Eight O’clock coffee is still my favorite

Published 6:26 pm Tuesday, August 26, 2014

I remember an incident in a mid-1950s summer when I stopped my car at Mr. Steve Hubbard’s store in Nokomis to offer help to a man whose rear tire rolled off his pickup truck. He was pulling a trailer loaded with empty Irish potato sacks.

The man said he worked for “Preacher Wells” at his potato shed and they needed those bags right away. I told him to hop in and I would take him to Atmore.
As we got into town he asked if I would take him to A&P because “the Preacher” wanted some Eight O’clock coffee for his small office at the shed.

As soon as we walked inside A&P it was obvious the coffee grinding had already begun as the pleasant coffee aroma filled the entire store. As we walked back to the coffee grinding area I ran into Wade Johnson who was chatting with another of my friends, Hilton Hall, who was an employee of the store. Wade’s dad, Mr. Royal Johnson was close friends of my father. In fact they often rode to work together at Brookley Field in Mobile. I could not chat with them too long because I had to get to work at WATM. Wade knew the man who was with me and told me he would give him a ride up to the potato shed. But that fragrant coffee aroma stayed with me all day.

Sign up for our daily email newsletter

Get the latest news sent to your inbox

Even today, Ouida and I still drink that Eight O’clock coffee. A bag goes a long way at our house, because she and I only drink one cup each morning.
Memories and times like this lend me motivation to write about recapturing days gone by, such as those in 1986.

Greenlawn Hospital initiated a crash course to stop smoking in January that year. Endorsed by the American Medical Association, the course was called “Five Days To Freedom.”

Mel Hardy and Tara Morris were named to the Alabama Private School Association All-Tournament Basketball team.

A special commemorative American flag was presented in memory of James E. Wearren for his lengthy service with the American Legion Post #90. A World War II veteran, he was employed with a local hardware store for a number of years. Wearren passed away in 1985.
Some local businesses ran outstanding specials in January that year. Chicken Express advertised taco salad and a drink for 99 cents. Snyder Furniture featured buy one get one free LA-Z-Boy recliners and BC Moore sold $25 slacks for $5 each.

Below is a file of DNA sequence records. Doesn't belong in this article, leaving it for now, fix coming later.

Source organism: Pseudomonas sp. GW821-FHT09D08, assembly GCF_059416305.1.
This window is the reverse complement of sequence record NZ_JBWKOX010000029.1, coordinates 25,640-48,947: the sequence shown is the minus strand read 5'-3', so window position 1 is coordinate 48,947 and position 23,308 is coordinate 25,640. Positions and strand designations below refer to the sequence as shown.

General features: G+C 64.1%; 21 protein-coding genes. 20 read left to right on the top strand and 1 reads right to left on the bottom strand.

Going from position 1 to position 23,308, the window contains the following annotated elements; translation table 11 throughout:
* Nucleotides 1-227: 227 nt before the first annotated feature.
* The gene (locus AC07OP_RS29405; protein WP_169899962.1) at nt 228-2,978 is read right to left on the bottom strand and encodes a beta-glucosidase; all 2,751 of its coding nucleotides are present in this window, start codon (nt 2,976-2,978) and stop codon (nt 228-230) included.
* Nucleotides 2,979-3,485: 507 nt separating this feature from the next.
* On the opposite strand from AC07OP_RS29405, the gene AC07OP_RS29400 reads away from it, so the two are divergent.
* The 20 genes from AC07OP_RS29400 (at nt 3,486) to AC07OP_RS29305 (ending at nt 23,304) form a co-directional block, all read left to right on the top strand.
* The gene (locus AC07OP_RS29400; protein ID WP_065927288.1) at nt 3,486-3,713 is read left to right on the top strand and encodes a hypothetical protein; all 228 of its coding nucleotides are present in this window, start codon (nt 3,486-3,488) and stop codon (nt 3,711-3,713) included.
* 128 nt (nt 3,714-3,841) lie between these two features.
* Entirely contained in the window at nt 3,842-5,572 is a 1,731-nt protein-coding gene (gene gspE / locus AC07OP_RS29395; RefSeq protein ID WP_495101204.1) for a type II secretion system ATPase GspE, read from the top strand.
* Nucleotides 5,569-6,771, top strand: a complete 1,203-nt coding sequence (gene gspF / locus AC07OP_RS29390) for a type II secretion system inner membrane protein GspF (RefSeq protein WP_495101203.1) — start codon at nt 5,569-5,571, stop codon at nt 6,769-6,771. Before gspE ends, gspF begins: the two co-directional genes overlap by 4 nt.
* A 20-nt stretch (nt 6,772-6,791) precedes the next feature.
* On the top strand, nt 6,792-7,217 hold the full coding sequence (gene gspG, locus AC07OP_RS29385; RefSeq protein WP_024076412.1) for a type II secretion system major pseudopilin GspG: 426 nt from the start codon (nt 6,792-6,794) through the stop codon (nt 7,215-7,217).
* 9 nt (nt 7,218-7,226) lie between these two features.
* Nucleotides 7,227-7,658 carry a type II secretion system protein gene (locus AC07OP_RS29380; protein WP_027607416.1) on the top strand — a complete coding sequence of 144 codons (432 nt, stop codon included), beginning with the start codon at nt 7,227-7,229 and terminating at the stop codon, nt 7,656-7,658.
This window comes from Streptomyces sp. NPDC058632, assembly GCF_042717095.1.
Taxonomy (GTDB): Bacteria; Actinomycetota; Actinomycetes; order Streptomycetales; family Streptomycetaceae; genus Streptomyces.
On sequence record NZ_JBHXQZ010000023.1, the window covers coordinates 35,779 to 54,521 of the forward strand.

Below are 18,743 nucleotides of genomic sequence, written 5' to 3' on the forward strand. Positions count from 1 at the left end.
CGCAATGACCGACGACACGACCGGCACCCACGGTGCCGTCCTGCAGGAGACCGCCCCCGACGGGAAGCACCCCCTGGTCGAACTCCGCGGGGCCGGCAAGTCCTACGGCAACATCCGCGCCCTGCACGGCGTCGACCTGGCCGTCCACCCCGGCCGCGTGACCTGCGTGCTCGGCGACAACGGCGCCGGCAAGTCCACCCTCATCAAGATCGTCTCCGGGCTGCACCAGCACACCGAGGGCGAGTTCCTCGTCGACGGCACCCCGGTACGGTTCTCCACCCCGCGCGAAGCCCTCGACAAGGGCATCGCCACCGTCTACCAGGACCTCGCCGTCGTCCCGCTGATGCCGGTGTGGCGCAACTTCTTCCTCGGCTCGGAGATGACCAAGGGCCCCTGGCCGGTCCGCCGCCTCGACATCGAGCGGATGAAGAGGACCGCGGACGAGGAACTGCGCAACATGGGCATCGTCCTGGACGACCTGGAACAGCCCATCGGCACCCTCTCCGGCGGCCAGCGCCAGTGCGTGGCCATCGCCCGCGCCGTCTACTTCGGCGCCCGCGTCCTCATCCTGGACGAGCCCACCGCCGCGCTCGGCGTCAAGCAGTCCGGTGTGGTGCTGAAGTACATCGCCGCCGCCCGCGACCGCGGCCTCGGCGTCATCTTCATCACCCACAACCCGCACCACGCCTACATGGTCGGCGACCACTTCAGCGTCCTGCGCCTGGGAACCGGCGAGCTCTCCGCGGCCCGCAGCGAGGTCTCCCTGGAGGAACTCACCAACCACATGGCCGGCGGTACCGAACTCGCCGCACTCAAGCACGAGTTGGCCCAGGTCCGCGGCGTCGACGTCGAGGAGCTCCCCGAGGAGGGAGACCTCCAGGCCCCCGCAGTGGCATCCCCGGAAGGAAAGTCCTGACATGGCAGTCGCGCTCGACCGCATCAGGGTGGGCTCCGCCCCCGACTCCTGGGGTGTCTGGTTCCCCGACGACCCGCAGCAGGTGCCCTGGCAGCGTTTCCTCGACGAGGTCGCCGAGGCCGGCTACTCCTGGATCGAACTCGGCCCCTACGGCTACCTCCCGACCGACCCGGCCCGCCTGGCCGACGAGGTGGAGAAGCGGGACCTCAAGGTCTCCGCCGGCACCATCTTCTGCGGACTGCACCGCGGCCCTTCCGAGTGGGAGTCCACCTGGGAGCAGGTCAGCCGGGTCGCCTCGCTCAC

Mary Jernigan opened her new tax practitioner office after successful years as a legal secretary for some of Atmore’s more prominent attorneys.

Atmore Police Chief James Dixon announced his office would supply night bank deposit escorts to local merchants and businesses. A rash of attempted robberies occurred during this time period.

One day soon I am going back to the “Blue Bayou country in Louisiana. Over the last thirty years or more I have made friends with quite a few of those living in the area located below the path of the Mississippi River spillway around Morgan City, Houma, Pierre Parte and Lafourche Parish.

I wrote earlier about my friend who lives on a bayou near Pierre Parte. He has two somewhat fascinating occupations. He makes tasty and spicy Cajun meal, which he sells to offshore drilling rigs. And he makes pereaus (small boats) used for fishing and Christmas parades on bayous and small streams.

He also has a well-known cousin who writes for that “Swamp Folks” TV show. In fact he took my manuscript back in 2002 and plans to complete it for me. I named it “Poison on the Bayou,” but my friend tells me he is giving it a new name and hopes to have it ready for publication in the not too distant future.

I’m “going back to this blue bayou” one day to see those kind friends I met so many years ago.

Recently, I had to make my semiannual trip to the VA clinic in Pensacola so that I could continue receiving my VA medicine. On my way there I stopped at McDonald’s for a sandwich and then trekked on to the clinic. Waiting for my appointment I watched TV at the clinic and suddenly realized that if it were not for McDonald’s and the VA Clinics, CNN would have fewer viewers. Fox News was not available at either location. I asked if we could turn it to Fox News but got a negative reply. One lady replied, we can turn it to MSNBC but not Fox News. No further comment.

Speaking of watching TV, I have learned that Direct TV refuses to allow the RFD TV network on their channels. What? No Molly B polka shows? That’s right, they absolutely refuse this rural network access. And from what I have been reading, many viewers are finding this very upsetting. Why everyone should be able watch this popular Saturday polka show. Boy, I don’t know what I would do if I could not get this channel on my TV. I sure am glad my Dish satellite carries this network.

I’ll have more news next week.

You can email Lowell McGill at exam@frontiernet.net.